What are the leadership skills that make managers successful?
Essential leadership traits are the key qualities of an individual that can be applied to a variety of situations where a better understanding of the problem and it's stakeholders will lead to a better solution. Whether they were “born” to become a CEO or whether experience “made” them ready for the job, anyone can become a leader.
Here are five essential leadership traits to cultivate in your own enterprise or realm of influence:
The ability to “read” people and connect with them on an emotional level may be the most important leadership trait. After all, how can you expect your senior executive team and your employees to follow you if they don’t feel an emotional connection with you?
Being able to accurately identify and manage other people’s emotions to achieve specific objectives and goals … is absolutely crucial for successful management,” Forbes notes. By nurturing your strength in this area, you gain “a clear understanding of how other people operate, including what motivates them to give their best.”
A Passion for Learning.
Great leaders never assume “I know everything.” For them, learning is a lifelong process—whether the subject is their own business and industry or acquiring new knowledge about themselves and how the world works. They set aside time to delve more deeply into how their companies operate, realizing “that even entry-level employees have something to teach leadership,” writes William Craig, an expert in company culture.
“They’re deeply interested in the engine of the business and how to fine-tune it.”
Great at Communicating (and Listening).
Great CEOs understand how to communicate without getting lost in industry jargon or by puffing up their own egos. They make their message absolutely clear when addressing different stakeholders. They inspire and motivate—essential qualities of leadership, regardless of your business or industry.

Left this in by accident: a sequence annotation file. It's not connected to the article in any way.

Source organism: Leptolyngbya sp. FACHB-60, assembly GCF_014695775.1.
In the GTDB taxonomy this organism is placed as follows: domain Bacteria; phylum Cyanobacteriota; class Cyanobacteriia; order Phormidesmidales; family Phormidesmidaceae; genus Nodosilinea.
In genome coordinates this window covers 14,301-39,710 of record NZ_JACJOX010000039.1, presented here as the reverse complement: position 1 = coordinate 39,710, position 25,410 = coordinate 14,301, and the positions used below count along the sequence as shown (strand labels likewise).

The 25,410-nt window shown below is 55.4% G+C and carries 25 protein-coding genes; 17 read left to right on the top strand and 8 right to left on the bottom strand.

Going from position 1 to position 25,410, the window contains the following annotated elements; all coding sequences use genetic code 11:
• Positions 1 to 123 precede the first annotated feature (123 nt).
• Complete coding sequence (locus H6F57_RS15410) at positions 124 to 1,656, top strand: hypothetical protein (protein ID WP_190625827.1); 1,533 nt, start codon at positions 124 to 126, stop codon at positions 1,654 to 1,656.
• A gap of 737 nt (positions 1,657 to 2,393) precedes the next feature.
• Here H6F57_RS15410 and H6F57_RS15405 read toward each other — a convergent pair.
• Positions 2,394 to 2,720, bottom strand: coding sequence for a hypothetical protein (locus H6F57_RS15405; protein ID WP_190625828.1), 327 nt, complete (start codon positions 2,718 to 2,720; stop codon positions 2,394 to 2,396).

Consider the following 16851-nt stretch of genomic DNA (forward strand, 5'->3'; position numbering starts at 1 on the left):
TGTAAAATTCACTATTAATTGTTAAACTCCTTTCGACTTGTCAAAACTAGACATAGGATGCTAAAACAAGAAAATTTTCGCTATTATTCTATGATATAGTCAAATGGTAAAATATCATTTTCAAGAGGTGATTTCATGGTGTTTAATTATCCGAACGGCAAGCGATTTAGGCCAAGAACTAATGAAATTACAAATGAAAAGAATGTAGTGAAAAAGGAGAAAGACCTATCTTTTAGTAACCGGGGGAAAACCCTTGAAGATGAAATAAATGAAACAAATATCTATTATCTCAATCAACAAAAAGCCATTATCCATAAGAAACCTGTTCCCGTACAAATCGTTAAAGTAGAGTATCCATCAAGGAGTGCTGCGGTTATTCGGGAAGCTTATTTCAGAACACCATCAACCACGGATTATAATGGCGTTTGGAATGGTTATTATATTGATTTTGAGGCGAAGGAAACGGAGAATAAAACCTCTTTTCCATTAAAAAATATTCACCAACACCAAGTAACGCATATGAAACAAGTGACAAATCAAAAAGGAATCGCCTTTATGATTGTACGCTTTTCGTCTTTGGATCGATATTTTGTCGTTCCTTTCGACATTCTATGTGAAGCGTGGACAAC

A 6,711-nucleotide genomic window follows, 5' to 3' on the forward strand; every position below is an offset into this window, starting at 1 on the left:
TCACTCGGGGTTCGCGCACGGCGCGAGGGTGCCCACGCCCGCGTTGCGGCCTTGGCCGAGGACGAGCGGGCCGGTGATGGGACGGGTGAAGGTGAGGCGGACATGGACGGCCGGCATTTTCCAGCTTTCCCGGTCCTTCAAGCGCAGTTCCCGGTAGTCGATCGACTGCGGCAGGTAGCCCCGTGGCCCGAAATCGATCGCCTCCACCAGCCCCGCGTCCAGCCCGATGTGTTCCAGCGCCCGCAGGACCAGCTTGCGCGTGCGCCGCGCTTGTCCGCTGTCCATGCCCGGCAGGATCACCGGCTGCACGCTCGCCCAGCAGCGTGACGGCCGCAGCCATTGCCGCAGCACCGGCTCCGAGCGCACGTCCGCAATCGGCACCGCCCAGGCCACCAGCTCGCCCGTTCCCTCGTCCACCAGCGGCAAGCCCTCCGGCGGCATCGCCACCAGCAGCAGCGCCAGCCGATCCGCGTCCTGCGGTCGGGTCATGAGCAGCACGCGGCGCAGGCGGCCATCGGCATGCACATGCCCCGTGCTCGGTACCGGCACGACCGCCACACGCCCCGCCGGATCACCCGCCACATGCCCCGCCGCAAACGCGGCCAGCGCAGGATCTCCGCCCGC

Just as importantly, effective business leaders understand how to listen well. Learn to focus on what others are saying, as well as on how they express themselves in non-verbal cues and body language. You’ll become a better communicator precisely because other people feel like you’re genuinely interested in what they have to say.
The Ability to Pivot.
Effective leaders make critical decisions, often on a daily basis. They’re adept at sizing up a situation, analyzing the pros and cons, and determining a course of action that keeps the business moving forward.
At the same time, it’s crucially important to step back from a situation after a decision has been made, review how well it’s going and (when necessary) pivot to another strategy.
To enhance this skill, don’t be afraid to “listen to your employees, embrace criticism and institutionalize feedback sessions,” notes Abrahami Avishai in
And if you decide to move in a new direction, don’t look back: “When you decide to take a new path, it needs your full support and attention.”
Stand for Something.
One reason employees become disaffected by the business they work for is that they feel they can’t trust the leader’s word. He or she espouses one course of action, but moves in an entirely different direction. Or they commit to a specific policy initiative by a much-heralded date of implementation, only to have that date come and go with no changes at all. Gradually, this lack of consistency erodes the desired effects of leadership.
A strong leader stands for something. When he or she says they’ll act, they follow through on that action. People know they can trust the individual at the top, because he or she has a long track record of sticking to their word.
If you feel you’re lacking in one or more of these leadership areas, a genuine transformation in your skills is possible when you join a peer advisory group comprised of successful business leaders. Being able to hear situations where others have had similar problems and can help you through it is the quick path to learning. It’s an experience that results in a more effective, well-rounded style of leadership.